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Save Your Firm Money: Change the Font of Your Emails

By Cynthia Hsu, Esq. | Last updated on

Before you hit Ctrl + P, pause for a moment.

Think of the environment, and the forest of trees that were cut down just so you could print out that thousand-page deposition. If that doesn't get you riled up, think of how much money you are spending on each document and e-mail you send to the printer.

First, paper costs. Then, printer maintenance costs. Lastly, and most importantly, ink costs. Remarkably, changing the default font of your office e-mail system can end up saving you and your law firm some serious change.

The University of Wisconsin, Green Bay is doing just that. The school has decided to make the switch from using Arial as its default e-mail font to Century Gothic. According to studies, Century Gothic uses about 30% less ink than Arial. And, it's highly readable.

Generally, the "thinner" the lines of the font, the less printer ink it will use, according to CBS News. Serif fonts, like the ever-popular Times New Roman, tend to consume less ink. According to a study by, the top ink-friendly fonts were Century Gothic, Times New Roman, Calibri, Verdana, Arial and Sans Serif.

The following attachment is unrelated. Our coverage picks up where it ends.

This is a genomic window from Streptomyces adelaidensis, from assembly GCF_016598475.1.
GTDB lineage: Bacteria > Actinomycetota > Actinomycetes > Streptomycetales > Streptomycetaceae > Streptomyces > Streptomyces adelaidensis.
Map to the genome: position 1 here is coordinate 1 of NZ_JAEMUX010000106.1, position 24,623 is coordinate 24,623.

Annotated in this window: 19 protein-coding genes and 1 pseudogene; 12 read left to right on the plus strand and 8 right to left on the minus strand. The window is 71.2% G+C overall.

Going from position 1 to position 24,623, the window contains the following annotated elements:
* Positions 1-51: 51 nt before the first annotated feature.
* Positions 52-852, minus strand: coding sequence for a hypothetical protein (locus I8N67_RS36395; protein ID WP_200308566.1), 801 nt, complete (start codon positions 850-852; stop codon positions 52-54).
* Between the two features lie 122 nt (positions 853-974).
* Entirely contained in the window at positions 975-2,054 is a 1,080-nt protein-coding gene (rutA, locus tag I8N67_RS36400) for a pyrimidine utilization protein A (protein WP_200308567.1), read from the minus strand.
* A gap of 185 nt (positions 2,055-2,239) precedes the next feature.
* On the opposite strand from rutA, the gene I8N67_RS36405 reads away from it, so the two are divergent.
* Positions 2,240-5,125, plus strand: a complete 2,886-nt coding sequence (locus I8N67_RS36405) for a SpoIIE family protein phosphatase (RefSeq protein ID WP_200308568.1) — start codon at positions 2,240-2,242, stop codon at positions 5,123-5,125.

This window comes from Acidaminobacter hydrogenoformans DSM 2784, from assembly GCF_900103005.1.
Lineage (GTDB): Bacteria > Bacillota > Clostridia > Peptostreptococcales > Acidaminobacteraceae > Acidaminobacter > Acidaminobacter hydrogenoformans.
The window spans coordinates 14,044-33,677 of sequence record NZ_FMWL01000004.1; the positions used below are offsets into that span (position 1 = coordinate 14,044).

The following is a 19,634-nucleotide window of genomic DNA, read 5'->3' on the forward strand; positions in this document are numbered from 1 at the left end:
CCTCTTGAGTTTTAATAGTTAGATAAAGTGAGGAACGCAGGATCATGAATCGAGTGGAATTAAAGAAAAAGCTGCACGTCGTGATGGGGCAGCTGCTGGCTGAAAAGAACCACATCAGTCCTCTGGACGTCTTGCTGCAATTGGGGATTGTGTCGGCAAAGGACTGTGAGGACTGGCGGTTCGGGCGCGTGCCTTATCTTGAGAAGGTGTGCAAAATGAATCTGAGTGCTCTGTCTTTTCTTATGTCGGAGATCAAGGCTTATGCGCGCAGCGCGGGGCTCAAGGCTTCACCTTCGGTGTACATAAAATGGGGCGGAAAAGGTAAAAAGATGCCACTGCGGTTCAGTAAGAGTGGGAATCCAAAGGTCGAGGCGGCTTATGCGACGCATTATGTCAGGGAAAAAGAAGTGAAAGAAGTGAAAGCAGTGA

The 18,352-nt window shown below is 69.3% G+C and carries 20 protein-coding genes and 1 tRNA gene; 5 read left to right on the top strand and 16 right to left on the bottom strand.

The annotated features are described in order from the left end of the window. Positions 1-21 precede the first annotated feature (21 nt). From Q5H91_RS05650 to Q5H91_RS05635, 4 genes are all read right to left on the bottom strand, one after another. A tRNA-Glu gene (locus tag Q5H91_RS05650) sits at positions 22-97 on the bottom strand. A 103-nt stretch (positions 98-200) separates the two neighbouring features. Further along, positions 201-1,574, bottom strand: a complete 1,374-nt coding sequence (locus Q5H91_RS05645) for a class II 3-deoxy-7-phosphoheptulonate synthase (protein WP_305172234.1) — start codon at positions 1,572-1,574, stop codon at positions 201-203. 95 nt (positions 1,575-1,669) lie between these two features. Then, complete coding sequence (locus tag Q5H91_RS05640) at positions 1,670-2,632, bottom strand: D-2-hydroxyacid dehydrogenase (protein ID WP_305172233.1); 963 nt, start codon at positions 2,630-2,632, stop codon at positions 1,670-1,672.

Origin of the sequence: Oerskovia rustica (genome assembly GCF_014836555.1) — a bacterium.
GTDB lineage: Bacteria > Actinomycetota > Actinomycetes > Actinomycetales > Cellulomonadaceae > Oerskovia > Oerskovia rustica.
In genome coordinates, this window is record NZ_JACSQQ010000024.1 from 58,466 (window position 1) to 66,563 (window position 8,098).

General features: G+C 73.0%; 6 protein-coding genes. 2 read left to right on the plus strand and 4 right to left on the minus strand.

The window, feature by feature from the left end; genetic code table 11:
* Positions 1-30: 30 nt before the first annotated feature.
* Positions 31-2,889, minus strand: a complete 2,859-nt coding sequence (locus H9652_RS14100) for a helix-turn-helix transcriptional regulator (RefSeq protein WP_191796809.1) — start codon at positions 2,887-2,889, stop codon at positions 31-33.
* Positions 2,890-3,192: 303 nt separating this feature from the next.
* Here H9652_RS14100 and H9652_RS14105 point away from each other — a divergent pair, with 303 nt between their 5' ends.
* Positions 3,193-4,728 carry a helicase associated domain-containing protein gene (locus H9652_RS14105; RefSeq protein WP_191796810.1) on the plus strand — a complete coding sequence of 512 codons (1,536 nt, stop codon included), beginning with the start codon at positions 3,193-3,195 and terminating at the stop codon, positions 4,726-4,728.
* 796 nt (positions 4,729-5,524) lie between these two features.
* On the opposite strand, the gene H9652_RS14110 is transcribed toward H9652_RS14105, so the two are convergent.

A gallon of printer ink can cost you up to $10,000, reports CBS News. By switching to a font that uses 30% less ink, your firm could wind up saving thousands of dollars.

Of course, it would likely be impractical for a law firm to mandate that associates only print in one font. But, by changing the default font in a firm's e-mail system, firms can end up cutting costs on e-mail printouts.

Unfortunately, there are drawbacks to switching to a more ink-friendly font. Thinner fonts may end up being wider, like Century Gothic, which can push a printout onto additional pages. While paper costs are not as high as ink costs, the environmental cost of additional paper are higher, according to CBS News.

For firms who want to cut costs on printing, the simplest method provides the most savings: don't print at all. Advising associates and employees to only print when necessary can save trees, ink, and money in one fell swoop.

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